Outside of Detroit, it’s hard to find a metro-area resident who isn’t optimistic about the city’s future. A new hockey arena, trendy restaurants and housing under construction all over downtown, Midtown and nearby neighborhoods.
What’s not to love?
Inside Detroit, that can be a complicated question.
Amid the city’s revival following bankruptcy, some longtime residents are asking: What about us? Rents are rising. And new developments may not only be improving the central city but forcing out longtime residents.
Downtown vs. Neighborhoods likely will be a central theme in Mayor Mike Duggan’s re-election campaign this year. The one-term mayor has demolished nearly 10,000 houses, fixed streetlights and launched programs to increase home ownership, but critics including challenger, state Sen. Coleman A. Young II, say the improvements mostly benefit affluent neighborhoods.
This month, Duggan launched his first targeted neighborhood improvement effort, the $4 million Fitzgerald neighborhood project, which aims to eradicate blight, landscape vacant lots and install a small park and bike path in the northwest Detroit neighborhoods.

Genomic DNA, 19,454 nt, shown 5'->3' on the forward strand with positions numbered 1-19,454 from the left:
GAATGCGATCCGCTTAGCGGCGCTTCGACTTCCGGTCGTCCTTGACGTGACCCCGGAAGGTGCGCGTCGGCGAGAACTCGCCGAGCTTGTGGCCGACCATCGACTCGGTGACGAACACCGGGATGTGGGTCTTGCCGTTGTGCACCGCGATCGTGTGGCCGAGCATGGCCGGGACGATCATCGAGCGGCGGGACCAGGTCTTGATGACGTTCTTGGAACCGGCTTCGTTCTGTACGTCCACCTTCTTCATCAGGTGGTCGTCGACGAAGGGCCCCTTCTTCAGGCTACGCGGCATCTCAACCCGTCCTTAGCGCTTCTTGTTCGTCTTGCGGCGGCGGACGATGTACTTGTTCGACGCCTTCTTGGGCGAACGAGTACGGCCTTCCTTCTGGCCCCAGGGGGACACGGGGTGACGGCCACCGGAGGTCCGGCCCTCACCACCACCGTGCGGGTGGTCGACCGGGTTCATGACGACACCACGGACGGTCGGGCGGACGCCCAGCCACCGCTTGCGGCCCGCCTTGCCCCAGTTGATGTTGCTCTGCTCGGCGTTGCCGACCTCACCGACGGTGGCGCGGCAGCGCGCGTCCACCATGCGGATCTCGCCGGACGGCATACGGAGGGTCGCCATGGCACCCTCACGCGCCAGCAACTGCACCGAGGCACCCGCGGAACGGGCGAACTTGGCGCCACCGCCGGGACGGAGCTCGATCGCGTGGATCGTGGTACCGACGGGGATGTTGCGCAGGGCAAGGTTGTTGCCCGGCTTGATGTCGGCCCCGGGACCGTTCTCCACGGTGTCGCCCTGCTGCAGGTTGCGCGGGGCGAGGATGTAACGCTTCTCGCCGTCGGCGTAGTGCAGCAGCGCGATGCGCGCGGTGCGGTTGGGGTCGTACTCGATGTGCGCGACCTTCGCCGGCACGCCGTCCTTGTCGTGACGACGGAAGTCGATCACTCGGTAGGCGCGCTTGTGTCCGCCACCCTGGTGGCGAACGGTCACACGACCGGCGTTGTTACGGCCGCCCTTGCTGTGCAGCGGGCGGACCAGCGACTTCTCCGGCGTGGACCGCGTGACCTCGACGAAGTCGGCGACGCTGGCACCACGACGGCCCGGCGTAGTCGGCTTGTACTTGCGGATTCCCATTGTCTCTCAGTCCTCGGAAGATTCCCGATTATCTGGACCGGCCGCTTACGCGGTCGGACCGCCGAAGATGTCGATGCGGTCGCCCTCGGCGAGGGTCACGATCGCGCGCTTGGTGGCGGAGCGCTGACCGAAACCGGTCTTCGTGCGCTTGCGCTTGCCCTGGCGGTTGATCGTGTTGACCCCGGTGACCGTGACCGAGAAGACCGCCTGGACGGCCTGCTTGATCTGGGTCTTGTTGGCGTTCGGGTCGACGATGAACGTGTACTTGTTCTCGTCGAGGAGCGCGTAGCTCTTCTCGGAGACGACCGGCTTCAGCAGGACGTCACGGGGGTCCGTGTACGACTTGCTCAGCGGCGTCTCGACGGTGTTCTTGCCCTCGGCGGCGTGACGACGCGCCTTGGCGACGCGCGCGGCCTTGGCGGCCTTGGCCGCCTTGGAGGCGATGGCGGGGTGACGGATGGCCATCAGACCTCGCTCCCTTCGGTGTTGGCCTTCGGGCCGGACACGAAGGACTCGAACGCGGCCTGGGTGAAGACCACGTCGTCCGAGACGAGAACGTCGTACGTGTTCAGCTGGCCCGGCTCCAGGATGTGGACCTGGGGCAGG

Beneath the debate are hard questions about winners and losers in a chronically poor city, and whether civic improvements inevitably cause gentrification.
Bridge recently spoke to two writers who’ve looked at Detroit’s limited turnaround and drawn different conclusions about it.
Journalist Peter Moskowitz, in his new book “How to Kill a City,” criticizes the resources being focused on Detroit’s core city, in the form of tax breaks, infrastructure improvement and media attention, while outer neighborhoods decline.
Urban-affairs economist Joe Cortright recently wrote an article for City Observatory acknowledging that Detroit’s recovery is unequal but contending recovery of any sort is preferable to the alternative of the last 40 years – continued decline, ever-more-entrenched poverty and all the social ills that follow.
Bridge spoke to both by phone. Their interviews have been edited and condensed for length and clarity.